Magazine article Addiction Professional

A Recipe for Sobriety

Magazine article Addiction Professional

A Recipe for Sobriety

Article excerpt

A couple of weeks into her outpatient treatment for alcoholism, Liz Scott suddenly realized she would face a daunting task in avoiding the sights and smells associated with her drug of choice as she moved forward. As a gourmet chef, Scott would always find herself in surroundings where an open bottle was within aim's reach.

"My second or third week sober, I had to do a catering event that I couldn't get out of," Scott recalls. "I had to prepare a dish with vodka. I just said to myself, 'Don't look at it. Don't taste it. Just get it done and get it out.'"


These experiences more than 10 years ago, coupled with what she saw as a puzzling lack of input from her treatment professionals about her nutritional needs in recovery, convinced Scott to examine more closely the links between alcohol and fine food in her profession, and in society.

She learned some compelling facts. For one, a National Council on Alcoholism, and Drug Dependence (NCADD) survey had shown that alcohol dependence and abuse were more highly prevalent in the food preparation industry than in nearly every other profession. Also, while many believe alcohol used in recipes burns off in the cooking process, federal government research actually has shown that depending on the alcohol type and the cooking method used, anywhere from 5 to 85% of the alcohol used in recipes remains in the dish after cooking.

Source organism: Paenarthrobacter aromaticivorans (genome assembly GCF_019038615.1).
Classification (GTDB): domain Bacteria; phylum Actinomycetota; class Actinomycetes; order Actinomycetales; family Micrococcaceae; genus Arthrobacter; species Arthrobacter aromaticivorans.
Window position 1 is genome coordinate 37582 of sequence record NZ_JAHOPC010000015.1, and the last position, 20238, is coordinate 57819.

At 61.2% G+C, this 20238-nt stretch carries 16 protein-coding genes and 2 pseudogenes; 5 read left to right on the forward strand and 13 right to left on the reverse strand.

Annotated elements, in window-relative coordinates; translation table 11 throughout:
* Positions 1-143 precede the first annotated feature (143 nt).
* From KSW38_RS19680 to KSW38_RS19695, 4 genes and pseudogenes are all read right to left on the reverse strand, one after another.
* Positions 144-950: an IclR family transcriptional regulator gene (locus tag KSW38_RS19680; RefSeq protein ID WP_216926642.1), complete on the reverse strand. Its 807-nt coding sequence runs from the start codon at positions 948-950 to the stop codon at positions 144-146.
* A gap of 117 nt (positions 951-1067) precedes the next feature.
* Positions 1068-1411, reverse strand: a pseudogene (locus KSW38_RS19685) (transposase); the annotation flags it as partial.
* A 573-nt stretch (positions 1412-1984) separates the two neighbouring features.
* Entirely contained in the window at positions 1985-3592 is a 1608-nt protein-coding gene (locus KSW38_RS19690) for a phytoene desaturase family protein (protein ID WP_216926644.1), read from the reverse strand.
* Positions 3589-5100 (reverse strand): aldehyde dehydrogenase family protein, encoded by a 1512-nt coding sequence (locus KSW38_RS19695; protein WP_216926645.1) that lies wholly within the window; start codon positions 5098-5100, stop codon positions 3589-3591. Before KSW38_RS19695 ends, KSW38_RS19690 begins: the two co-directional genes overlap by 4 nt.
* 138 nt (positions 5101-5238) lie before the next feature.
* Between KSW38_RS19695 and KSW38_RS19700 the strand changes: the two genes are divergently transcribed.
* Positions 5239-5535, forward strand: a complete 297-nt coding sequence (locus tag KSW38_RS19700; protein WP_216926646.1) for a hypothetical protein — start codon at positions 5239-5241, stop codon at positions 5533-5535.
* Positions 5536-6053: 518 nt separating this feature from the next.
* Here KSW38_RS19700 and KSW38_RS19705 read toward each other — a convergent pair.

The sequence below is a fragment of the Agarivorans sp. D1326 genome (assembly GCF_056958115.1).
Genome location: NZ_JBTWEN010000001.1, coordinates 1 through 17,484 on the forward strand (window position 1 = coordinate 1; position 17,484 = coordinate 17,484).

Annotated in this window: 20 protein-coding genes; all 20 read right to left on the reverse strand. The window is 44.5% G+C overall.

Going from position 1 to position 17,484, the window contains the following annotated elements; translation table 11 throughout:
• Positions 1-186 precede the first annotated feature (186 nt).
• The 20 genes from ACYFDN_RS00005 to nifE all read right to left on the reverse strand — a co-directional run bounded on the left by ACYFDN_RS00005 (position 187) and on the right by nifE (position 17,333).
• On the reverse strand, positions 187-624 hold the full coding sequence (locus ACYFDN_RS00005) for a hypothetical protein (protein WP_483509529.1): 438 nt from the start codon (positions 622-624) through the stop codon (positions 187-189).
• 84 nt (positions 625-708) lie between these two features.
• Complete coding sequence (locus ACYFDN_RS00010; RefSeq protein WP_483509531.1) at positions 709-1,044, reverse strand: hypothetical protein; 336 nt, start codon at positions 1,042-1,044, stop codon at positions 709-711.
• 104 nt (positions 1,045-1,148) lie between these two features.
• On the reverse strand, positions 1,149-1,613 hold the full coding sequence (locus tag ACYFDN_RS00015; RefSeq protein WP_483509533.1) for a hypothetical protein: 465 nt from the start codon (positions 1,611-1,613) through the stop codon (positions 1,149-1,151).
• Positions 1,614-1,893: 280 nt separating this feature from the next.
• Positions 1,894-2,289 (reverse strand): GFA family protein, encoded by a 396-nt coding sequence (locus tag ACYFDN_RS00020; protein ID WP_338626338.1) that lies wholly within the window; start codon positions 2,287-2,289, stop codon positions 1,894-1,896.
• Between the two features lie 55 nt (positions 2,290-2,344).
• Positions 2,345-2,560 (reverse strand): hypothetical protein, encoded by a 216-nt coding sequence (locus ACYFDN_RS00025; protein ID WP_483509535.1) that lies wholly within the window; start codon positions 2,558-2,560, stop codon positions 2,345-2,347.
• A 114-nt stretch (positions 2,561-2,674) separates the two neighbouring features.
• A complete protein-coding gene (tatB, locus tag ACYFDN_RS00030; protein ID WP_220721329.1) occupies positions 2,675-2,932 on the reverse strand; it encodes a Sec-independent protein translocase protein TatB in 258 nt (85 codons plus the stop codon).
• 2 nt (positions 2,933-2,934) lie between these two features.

Clearly there was much room for education for both professionals and home cooks, and Scott has helped fill that information need in recent years with several well-received cookbooks, including Sober Kitchen: Recipes and Advice for a Lifetime of Sobriety and Sober Celebrations: Lively Entertaining without the Spirits.

"I specialize in sober parties and sober weddings," says Scott, 52, with the events having some appeal both for individuals in recovery and those who simply don't want to serve alcohol. "These events are not just a matter of removing alcohol; if you're going to take it away, you have to put something back in."

Special substitutes

With her detailed knowledge of flavors, Scott is able to prepare food and drinks that aren't a pale imitator of a popular favorite that uses alcohol, but often improve on the recipe on which they were modeled.

"When you're making Cherries Jubilee, which uses Kirsch liqueur, you can't just pour cherry juice from a bottle instead," she says. But if you examine the flavor profile of the liqueur, you can employ various items such as teas and syrups to duplicate the taste and texture.

"Teas have the same tannic quality as wine, and there are so many great syrups now from the people who make them for coffee bars," Scott says. …

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